SCULPTURES at Bathers will go out in a blaze of glory on Sunday night when an exhibit featuring 35 jarrah trees is torched on the foreshore.
It’s a fitting tribute to mark the end of the fantastic exhibition, which started with a sparkling launch at Kidogo and is going out in a roar of flames.
Beached Trees is local artist Bruce Abbott’s contribution to the exhibition, and over the past two weeks beach goers have been soaking up their peaceful energy and shade.
The burning is part of a smoking ceremony: “A new contemporary ceremony that indigenous and non-indigenous can participate in,” he says.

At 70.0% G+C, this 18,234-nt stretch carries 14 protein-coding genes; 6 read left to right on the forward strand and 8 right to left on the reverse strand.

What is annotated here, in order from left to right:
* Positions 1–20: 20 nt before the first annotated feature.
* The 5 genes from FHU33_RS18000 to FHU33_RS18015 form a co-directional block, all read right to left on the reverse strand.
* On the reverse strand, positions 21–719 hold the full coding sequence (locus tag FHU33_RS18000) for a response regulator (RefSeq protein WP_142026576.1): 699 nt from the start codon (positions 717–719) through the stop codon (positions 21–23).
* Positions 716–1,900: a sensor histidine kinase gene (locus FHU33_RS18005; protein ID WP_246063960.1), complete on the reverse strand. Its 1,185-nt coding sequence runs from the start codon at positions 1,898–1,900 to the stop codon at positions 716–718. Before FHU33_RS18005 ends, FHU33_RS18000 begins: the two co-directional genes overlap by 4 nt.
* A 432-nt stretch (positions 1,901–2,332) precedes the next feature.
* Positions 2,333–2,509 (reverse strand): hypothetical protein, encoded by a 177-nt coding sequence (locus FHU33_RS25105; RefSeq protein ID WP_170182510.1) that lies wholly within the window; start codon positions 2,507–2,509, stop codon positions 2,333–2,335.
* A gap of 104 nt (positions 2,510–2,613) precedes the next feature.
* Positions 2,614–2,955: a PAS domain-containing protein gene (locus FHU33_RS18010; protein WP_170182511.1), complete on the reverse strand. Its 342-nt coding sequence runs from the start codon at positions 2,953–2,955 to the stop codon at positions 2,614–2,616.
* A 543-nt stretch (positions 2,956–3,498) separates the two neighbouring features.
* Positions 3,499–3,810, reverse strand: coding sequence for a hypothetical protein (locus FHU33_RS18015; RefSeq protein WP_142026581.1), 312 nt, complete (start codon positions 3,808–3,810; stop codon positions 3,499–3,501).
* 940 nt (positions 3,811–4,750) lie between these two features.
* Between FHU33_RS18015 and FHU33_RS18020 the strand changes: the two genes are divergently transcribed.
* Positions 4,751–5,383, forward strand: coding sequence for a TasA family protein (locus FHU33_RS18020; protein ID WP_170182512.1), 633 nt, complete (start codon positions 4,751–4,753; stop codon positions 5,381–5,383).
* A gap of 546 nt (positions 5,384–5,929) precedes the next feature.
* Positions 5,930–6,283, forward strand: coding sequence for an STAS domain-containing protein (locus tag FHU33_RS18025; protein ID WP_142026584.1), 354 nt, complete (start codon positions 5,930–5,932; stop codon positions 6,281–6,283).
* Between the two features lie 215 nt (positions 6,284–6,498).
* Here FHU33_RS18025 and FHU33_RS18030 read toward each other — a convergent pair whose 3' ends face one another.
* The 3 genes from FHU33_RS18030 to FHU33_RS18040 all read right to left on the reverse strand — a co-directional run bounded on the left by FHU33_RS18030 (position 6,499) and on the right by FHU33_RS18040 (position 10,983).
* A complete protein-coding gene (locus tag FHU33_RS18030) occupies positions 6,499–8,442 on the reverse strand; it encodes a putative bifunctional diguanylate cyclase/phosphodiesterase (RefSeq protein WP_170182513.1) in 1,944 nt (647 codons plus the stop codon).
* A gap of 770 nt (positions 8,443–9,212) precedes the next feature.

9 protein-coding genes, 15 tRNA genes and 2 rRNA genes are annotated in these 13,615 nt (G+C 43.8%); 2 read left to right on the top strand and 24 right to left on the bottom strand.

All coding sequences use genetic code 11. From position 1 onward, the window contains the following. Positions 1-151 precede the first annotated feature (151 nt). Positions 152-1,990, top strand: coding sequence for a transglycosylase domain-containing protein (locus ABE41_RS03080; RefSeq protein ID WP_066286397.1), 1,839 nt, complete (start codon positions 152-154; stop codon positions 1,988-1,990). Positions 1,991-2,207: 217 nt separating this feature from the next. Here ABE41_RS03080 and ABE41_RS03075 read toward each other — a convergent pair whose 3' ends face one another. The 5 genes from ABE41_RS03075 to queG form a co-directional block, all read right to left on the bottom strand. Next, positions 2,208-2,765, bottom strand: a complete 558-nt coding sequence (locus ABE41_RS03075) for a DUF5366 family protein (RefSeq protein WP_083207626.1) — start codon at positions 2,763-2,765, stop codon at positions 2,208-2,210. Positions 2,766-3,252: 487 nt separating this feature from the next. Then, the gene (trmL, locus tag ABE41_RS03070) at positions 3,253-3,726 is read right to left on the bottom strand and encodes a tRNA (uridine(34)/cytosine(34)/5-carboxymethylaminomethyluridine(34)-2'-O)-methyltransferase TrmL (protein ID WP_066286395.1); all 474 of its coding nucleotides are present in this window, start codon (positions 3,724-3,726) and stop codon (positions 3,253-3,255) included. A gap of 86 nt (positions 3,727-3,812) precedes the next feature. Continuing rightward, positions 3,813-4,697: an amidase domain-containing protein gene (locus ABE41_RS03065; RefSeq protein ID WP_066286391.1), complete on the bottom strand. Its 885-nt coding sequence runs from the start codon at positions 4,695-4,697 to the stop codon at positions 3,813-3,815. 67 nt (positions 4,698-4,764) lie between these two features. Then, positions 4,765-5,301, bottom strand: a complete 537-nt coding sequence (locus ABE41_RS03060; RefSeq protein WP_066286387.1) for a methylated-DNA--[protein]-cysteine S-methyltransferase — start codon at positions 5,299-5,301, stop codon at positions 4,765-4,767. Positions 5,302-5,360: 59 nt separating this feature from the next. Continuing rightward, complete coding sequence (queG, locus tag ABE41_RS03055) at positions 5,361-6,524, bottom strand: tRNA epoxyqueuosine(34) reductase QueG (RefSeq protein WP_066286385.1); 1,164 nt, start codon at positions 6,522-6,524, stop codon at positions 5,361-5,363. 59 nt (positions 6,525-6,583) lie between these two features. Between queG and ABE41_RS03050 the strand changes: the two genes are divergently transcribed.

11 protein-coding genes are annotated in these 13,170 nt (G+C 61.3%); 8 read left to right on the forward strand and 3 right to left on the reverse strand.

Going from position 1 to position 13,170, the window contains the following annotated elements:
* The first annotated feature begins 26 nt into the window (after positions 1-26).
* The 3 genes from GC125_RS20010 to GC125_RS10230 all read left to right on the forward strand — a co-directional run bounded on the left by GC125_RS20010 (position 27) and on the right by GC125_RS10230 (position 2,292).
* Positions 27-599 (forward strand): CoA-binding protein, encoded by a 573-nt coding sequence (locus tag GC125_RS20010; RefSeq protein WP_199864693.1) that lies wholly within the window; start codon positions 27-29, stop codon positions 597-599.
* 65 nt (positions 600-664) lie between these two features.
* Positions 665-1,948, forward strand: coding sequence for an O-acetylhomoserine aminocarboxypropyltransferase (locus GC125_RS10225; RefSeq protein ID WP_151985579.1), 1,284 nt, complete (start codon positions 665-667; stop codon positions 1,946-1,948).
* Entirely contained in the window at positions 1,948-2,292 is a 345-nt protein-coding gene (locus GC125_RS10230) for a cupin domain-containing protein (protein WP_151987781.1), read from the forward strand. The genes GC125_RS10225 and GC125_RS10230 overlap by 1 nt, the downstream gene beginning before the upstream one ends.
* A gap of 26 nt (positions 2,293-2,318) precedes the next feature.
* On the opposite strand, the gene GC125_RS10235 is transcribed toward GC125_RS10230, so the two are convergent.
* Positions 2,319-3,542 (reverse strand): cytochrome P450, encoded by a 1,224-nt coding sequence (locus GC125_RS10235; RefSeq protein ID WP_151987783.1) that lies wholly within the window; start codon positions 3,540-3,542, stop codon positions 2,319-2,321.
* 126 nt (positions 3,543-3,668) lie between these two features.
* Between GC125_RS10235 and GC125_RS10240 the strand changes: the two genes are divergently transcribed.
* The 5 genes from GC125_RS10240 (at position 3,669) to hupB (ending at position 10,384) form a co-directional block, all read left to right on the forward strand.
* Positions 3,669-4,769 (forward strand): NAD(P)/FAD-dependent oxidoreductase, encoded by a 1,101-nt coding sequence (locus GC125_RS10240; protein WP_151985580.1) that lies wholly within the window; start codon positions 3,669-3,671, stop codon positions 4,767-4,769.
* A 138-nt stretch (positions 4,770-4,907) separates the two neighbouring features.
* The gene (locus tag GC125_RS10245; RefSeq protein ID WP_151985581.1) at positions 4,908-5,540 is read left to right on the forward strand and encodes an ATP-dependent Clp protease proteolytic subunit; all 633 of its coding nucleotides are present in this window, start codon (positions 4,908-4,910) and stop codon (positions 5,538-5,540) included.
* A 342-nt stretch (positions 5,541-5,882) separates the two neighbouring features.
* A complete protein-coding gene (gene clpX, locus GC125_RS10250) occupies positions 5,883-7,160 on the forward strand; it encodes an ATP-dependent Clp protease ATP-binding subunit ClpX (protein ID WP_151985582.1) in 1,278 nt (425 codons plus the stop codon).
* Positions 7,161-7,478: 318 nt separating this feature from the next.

Aboriginal elder Noel Nannup will narrate, while Karla Hart, Della Rae and Will Hayward lead Nyoongar dancers on the sands.
Dr Nannup was part of the creative team behind PIAF’s spectacular opening Boorna Waanginy…The Trees Speak, at Kings Park last month.
He’s calling the Fremantle ceremony Wardarn Barindji, which translates to “cleansing gentle breeze”.
Working on the “romantic” notion that the shoreline in front of the Round House is where the first “white fellas” stepped ashore, it’s a symbolic gesture of healing and a connection.
“Bathers Beach has an incredibly rich history, both indigenous and settler, and it still holds all those stories,” Mr Abbott says.
“Fire has traditionally been used as a purifying tool.
“[The goal of the ceremony] is to connect deeply with the history of this place, to feel that history, all of it, and then let it all go with the fire.”
The free event starts at 6pm this Sunday (March 12).
by JENNY D’ANGER